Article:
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Desert Diary
Culture/Bergmann's Rule


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According to Andy Warhol, everyone enjoys 15 minutes of fame—but some have more. In the sciences, often a person's name is hitched to his discoveries, though this isn't always so great—do you suppose Dr. Alzheimer liked his name associated with a serious mental disease.

Two biologists, however, should be pleased having their names associated with the concepts they developed. Carl Bergmann noted that warm-blooded animals of the same species tended to be less massive nearer the equator, becoming more bulky in colder regions. This is known as Bergmann's Rule. Later, Joel Allen noted that the length of appendages such as limbs and ears tended to be longer in hot climates and become shorter as one travels to colder regions.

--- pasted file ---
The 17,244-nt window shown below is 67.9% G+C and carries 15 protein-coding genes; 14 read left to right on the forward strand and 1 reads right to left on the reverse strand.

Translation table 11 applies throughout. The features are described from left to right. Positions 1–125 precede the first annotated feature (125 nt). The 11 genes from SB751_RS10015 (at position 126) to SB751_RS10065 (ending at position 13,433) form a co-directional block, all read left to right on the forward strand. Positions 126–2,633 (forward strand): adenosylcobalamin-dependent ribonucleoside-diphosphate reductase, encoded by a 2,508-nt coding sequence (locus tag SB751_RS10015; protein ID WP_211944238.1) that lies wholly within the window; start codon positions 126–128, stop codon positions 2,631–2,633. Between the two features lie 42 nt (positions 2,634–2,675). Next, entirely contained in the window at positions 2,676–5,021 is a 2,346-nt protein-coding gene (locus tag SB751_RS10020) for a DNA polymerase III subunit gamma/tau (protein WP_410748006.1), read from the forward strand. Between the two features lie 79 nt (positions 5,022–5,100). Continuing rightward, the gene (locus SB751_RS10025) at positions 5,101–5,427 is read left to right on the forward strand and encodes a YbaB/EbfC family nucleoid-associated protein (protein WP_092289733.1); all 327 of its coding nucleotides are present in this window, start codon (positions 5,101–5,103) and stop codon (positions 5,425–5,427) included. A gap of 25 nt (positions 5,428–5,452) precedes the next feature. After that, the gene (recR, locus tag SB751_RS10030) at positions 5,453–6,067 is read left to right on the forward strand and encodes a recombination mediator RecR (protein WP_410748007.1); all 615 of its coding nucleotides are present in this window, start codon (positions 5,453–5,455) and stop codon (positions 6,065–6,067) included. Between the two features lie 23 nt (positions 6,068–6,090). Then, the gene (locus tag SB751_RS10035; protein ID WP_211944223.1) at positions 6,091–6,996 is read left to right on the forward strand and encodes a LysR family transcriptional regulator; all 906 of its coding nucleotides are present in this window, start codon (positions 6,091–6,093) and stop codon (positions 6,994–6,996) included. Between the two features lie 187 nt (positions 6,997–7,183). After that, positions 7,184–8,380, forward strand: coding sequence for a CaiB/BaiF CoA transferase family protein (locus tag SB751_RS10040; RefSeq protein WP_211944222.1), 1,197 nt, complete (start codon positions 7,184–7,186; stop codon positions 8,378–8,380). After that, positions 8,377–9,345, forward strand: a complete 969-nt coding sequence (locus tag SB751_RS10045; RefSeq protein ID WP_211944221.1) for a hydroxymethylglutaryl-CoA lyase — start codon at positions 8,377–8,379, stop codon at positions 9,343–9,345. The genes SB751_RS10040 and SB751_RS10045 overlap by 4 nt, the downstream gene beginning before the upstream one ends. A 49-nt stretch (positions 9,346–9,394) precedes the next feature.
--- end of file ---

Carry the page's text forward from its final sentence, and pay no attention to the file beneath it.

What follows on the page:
Many of our desert mammals and birds follow along with these rules, and a little thought shows why. A small desert animal has fewer cells producing heat and a relatively large body surface to get rid of it, and a long, slender build increases the surface area relative to the volume, just great for shedding heat.
pen and ink


Contributor: Arthur H. Harris, Laboratory for Environmental Biology, Centennial Museum, University of Texas at El Paso.

Desert Diary is a joint production of the Centennial Museum and KTEP National Public Radio at the University of Texas at El Paso.

Snowshoe Hare Black-tailed Jackrabbit

Allen's Rule. The Snowshoe Hare (left) is a northern creature, most common in the boreal regions of Canada. The Black-tailed Jackrabbit (right) is a creature of the hot plains and deserts. Note particularly the difference in the size of the ears. Snowshoe Hare photograph by Glenn Vargas, © California Academy of Science. Black-tailed Jackrabbit photograph taken and © by Alison M. Sheehey.



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Adapting to Climatic Extremes